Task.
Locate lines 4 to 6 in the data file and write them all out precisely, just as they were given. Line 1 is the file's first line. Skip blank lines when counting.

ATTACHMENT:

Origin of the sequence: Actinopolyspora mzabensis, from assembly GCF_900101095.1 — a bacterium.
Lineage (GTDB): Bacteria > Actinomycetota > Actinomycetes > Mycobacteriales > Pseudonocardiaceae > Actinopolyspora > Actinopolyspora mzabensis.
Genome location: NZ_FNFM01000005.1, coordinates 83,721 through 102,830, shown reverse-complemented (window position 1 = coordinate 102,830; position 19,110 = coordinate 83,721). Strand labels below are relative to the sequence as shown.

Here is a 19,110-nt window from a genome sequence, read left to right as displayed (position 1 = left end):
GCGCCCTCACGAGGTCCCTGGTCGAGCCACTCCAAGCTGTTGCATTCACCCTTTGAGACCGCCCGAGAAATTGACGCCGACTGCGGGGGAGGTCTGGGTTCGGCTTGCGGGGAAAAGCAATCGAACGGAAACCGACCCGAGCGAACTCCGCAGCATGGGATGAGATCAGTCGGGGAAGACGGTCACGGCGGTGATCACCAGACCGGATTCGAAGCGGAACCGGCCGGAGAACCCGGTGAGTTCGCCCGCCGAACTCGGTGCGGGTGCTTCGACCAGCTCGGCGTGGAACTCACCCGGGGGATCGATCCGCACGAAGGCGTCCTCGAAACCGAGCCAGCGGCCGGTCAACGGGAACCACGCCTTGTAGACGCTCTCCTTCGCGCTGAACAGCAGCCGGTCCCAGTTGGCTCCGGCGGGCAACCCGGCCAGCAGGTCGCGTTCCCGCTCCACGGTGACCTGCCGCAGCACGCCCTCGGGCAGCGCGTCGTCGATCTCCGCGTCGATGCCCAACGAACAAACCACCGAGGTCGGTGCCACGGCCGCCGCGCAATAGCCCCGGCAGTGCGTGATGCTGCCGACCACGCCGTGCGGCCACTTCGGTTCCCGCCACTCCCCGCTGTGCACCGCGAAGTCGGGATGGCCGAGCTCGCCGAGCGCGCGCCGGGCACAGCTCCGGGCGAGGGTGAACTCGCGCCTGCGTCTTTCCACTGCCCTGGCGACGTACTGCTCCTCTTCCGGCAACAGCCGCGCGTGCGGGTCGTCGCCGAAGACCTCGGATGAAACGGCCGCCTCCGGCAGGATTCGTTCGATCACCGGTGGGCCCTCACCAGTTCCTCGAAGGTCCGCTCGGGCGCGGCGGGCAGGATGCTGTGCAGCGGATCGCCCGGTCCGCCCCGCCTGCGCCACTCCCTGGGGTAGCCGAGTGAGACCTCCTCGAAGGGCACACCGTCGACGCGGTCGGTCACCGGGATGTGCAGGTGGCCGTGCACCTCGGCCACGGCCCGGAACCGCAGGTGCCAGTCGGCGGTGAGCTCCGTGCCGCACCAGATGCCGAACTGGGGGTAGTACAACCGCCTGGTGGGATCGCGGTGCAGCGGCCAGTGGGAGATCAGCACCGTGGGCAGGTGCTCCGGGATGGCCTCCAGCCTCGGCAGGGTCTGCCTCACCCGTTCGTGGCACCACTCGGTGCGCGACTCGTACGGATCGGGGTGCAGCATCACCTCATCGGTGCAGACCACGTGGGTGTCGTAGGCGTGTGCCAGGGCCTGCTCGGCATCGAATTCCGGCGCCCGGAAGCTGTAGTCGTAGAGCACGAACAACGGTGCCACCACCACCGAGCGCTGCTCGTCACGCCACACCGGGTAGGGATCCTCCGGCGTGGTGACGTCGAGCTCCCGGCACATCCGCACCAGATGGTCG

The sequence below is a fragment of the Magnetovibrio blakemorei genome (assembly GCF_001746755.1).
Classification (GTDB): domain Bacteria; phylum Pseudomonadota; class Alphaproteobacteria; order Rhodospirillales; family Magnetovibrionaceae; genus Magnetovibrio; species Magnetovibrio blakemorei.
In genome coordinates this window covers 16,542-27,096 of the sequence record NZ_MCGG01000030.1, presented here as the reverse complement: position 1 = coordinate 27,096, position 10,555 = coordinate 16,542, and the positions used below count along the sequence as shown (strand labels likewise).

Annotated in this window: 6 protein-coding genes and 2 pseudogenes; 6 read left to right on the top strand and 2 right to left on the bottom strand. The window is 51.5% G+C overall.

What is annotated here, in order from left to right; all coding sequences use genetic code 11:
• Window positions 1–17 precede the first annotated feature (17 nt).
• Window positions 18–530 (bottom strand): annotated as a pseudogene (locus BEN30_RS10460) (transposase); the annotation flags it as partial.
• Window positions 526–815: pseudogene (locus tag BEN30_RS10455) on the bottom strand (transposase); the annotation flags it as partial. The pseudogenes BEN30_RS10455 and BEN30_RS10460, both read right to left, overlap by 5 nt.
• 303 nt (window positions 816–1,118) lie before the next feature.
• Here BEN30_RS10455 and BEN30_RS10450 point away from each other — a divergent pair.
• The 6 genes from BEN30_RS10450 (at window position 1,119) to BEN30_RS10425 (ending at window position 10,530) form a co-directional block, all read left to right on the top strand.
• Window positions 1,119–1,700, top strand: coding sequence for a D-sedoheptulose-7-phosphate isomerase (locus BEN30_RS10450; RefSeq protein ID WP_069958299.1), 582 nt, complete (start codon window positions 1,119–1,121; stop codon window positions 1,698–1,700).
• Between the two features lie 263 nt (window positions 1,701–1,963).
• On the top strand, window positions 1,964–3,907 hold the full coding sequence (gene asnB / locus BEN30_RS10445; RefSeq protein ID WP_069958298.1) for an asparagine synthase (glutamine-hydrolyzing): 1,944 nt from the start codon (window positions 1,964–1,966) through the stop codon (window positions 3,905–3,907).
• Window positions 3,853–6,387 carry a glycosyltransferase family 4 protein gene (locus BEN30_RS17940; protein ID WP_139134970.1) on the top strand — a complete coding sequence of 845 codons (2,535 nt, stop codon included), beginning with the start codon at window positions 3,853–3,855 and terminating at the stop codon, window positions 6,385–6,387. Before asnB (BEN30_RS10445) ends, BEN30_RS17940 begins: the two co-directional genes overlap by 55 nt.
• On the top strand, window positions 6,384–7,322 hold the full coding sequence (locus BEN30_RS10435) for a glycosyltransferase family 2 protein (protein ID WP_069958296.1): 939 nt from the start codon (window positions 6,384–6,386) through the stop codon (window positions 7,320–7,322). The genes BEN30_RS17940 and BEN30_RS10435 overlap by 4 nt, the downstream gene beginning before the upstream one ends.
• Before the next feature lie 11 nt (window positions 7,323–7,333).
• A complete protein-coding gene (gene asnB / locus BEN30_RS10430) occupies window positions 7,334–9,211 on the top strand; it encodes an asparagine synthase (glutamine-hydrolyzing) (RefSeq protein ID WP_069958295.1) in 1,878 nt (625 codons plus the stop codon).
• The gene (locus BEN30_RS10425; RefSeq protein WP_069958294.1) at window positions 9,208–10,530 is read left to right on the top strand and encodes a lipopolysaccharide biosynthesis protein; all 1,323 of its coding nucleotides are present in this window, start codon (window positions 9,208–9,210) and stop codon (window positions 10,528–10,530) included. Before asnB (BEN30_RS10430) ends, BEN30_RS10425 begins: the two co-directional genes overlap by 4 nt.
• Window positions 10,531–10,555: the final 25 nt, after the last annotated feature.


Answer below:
Here is a 19,110-nt window from a genome sequence, read left to right as displayed (position 1 = left end):
GCGCCCTCACGAGGTCCCTGGTCGAGCCACTCCAAGCTGTTGCATTCACCCTTTGAGACCGCCCGAGAAATTGACGCCGACTGCGGGGGAGGTCTGGGTTCGGCTTGCGGGGAAAAGCAATCGAACGGAAACCGACCCGAGCGAACTCCGCAGCATGGGATGAGATCAGTCGGGGAAGACGGTCACGGCGGTGATCACCAGACCGGATTCGAAGCGGAACCGGCCGGAGAACCCGGTGAGTTCGCCCGCCGAACTCGGTGCGGGTGCTTCGACCAGCTCGGCGTGGAACTCACCCGGGGGATCGATCCGCACGAAGGCGTCCTCGAAACCGAGCCAGCGGCCGGTCAACGGGAACCACGCCTTGTAGACGCTCTCCTTCGCGCTGAACAGCAGCCGGTCCCAGTTGGCTCCGGCGGGCAACCCGGCCAGCAGGTCGCGTTCCCGCTCCACGGTGACCTGCCGCAGCACGCCCTCGGGCAGCGCGTCGTCGATCTCCGCGTCGATGCCCAACGAACAAACCACCGAGGTCGGTGCCACGGCCGCCGCGCAATAGCCCCGGCAGTGCGTGATGCTGCCGACCACGCCGTGCGGCCACTTCGGTTCCCGCCACTCCCCGCTGTGCACCGCGAAGTCGGGATGGCCGAGCTCGCCGAGCGCGCGCCGGGCACAGCTCCGGGCGAGGGTGAACTCGCGCCTGCGTCTTTCCACTGCCCTGGCGACGTACTGCTCCTCTTCCGGCAACAGCCGCGCGTGCGGGTCGTCGCCGAAGACCTCGGATGAAACGGCCGCCTCCGGCAGGATTCGTTCGATCACCGGTGGGCCCTCACCAGTTCCTCGAAGGTCCGCTCGGGCGCGGCGGGCAGGATGCTGTGCAGCGGATCGCCCGGTCCGCCCCGCCTGCGCCACTCCCTGGGGTAGCCGAGTGAGACCTCCTCGAAGGGCACACCGTCGACGCGGTCGGTCACCGGGATGTGCAGGTGGCCGTGCACCTCGGCCACGGCCCGGAACCGCAGGTGCCAGTCGGCGGTGAGCTCCGTGCCGCACCAGATGCCGAACTGGGGGTAGTACAACCGCCTGGTGGGATCGCGGTGCAGCGGCCAGTGGGAGATCAGCACCGTGGGCAGGTGCTCCGGGATGGCCTCCAGCCTCGGCAGGGTCTGCCTCACCCGTTCGTGGCACCACTCGGTGCGCGACTCGTACGGATCGGGGTGCAGCATCACCTCATCGGTGCAGACCACGTGGGTGTCGTAGGCGTGTGCCAGGGCCTGCTCGGCATCGAATTCCGGCGCCCGGAAGCTGTAGTCGTAGAGCACGAACAACGGTGCCACCACCACCGAGCGCTGCTCGTCACGCCACACCGGGTAGGGATCCTCCGGCGTGGTGACGTCGAGCTCCCGGCACATCCGCACCAGATGGTCG

The sequence below is a fragment of the Magnetovibrio blakemorei genome (assembly GCF_001746755.1).